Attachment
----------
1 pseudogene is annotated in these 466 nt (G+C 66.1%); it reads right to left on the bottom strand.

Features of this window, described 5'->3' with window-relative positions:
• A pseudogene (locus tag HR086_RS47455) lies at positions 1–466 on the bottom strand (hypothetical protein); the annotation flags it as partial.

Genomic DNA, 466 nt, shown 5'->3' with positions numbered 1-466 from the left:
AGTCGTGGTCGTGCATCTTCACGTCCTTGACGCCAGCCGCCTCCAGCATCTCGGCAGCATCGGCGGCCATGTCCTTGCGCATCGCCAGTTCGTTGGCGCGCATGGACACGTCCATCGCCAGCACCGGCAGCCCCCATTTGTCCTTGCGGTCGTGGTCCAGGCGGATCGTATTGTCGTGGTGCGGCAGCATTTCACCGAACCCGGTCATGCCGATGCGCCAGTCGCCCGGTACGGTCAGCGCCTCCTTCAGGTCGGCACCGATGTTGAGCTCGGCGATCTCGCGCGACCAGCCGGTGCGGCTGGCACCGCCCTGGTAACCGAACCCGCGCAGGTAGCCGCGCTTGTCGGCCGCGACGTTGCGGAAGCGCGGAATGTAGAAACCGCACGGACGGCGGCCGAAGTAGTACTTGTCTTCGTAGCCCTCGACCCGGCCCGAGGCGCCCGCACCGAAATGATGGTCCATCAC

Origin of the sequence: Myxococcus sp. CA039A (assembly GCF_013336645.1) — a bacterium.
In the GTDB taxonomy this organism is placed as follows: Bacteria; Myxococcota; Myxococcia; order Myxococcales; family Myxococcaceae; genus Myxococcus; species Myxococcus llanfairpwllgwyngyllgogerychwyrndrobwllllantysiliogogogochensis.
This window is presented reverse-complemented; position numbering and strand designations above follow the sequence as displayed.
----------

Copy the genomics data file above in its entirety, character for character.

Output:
1 pseudogene is annotated in these 466 nt (G+C 66.1%); it reads right to left on the bottom strand.

Features of this window, described 5'->3' with window-relative positions:
• A pseudogene (locus tag HR086_RS47455) lies at positions 1–466 on the bottom strand (hypothetical protein); the annotation flags it as partial.

Genomic DNA, 466 nt, shown 5'->3' with positions numbered 1-466 from the left:
AGTCGTGGTCGTGCATCTTCACGTCCTTGACGCCAGCCGCCTCCAGCATCTCGGCAGCATCGGCGGCCATGTCCTTGCGCATCGCCAGTTCGTTGGCGCGCATGGACACGTCCATCGCCAGCACCGGCAGCCCCCATTTGTCCTTGCGGTCGTGGTCCAGGCGGATCGTATTGTCGTGGTGCGGCAGCATTTCACCGAACCCGGTCATGCCGATGCGCCAGTCGCCCGGTACGGTCAGCGCCTCCTTCAGGTCGGCACCGATGTTGAGCTCGGCGATCTCGCGCGACCAGCCGGTGCGGCTGGCACCGCCCTGGTAACCGAACCCGCGCAGGTAGCCGCGCTTGTCGGCCGCGACGTTGCGGAAGCGCGGAATGTAGAAACCGCACGGACGGCGGCCGAAGTAGTACTTGTCTTCGTAGCCCTCGACCCGGCCCGAGGCGCCCGCACCGAAATGATGGTCCATCAC

Origin of the sequence: Myxococcus sp. CA039A (assembly GCF_013336645.1) — a bacterium.
In the GTDB taxonomy this organism is placed as follows: Bacteria; Myxococcota; Myxococcia; order Myxococcales; family Myxococcaceae; genus Myxococcus; species Myxococcus llanfairpwllgwyngyllgogerychwyrndrobwllllantysiliogogogochensis.
This window is presented reverse-complemented; position numbering and strand designations above follow the sequence as displayed.